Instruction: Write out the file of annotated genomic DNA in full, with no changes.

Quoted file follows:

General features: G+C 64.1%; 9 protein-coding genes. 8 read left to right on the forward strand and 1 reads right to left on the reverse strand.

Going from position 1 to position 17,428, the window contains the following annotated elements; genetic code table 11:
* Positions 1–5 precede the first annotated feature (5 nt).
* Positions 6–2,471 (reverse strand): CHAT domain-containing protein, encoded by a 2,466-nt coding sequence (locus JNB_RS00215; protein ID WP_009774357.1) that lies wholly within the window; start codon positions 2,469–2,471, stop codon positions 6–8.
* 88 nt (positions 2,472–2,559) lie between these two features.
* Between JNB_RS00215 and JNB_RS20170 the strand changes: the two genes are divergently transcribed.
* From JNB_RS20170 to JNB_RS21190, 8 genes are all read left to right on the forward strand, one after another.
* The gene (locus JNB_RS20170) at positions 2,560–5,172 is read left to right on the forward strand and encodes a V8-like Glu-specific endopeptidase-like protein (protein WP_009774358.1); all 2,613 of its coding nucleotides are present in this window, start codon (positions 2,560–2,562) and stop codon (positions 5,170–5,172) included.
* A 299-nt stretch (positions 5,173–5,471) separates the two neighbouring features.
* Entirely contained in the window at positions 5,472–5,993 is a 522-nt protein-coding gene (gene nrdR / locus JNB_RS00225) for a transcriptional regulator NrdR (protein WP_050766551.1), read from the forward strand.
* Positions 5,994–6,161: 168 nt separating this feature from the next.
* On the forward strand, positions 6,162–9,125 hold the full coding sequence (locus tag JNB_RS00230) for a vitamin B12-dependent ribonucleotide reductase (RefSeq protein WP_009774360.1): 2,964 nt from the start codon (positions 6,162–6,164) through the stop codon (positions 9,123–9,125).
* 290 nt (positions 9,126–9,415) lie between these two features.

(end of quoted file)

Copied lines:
General features: G+C 64.1%; 9 protein-coding genes. 8 read left to right on the forward strand and 1 reads right to left on the reverse strand.

Going from position 1 to position 17,428, the window contains the following annotated elements; genetic code table 11:
* Positions 1–5 precede the first annotated feature (5 nt).
* Positions 6–2,471 (reverse strand): CHAT domain-containing protein, encoded by a 2,466-nt coding sequence (locus JNB_RS00215; protein ID WP_009774357.1) that lies wholly within the window; start codon positions 2,469–2,471, stop codon positions 6–8.
* 88 nt (positions 2,472–2,559) lie between these two features.
* Between JNB_RS00215 and JNB_RS20170 the strand changes: the two genes are divergently transcribed.
* From JNB_RS20170 to JNB_RS21190, 8 genes are all read left to right on the forward strand, one after another.
* The gene (locus JNB_RS20170) at positions 2,560–5,172 is read left to right on the forward strand and encodes a V8-like Glu-specific endopeptidase-like protein (protein WP_009774358.1); all 2,613 of its coding nucleotides are present in this window, start codon (positions 2,560–2,562) and stop codon (positions 5,170–5,172) included.
* A 299-nt stretch (positions 5,173–5,471) separates the two neighbouring features.
* Entirely contained in the window at positions 5,472–5,993 is a 522-nt protein-coding gene (gene nrdR / locus JNB_RS00225) for a transcriptional regulator NrdR (protein WP_050766551.1), read from the forward strand.
* Positions 5,994–6,161: 168 nt separating this feature from the next.
* On the forward strand, positions 6,162–9,125 hold the full coding sequence (locus tag JNB_RS00230) for a vitamin B12-dependent ribonucleotide reductase (RefSeq protein WP_009774360.1): 2,964 nt from the start codon (positions 6,162–6,164) through the stop codon (positions 9,123–9,125).
* 290 nt (positions 9,126–9,415) lie between these two features.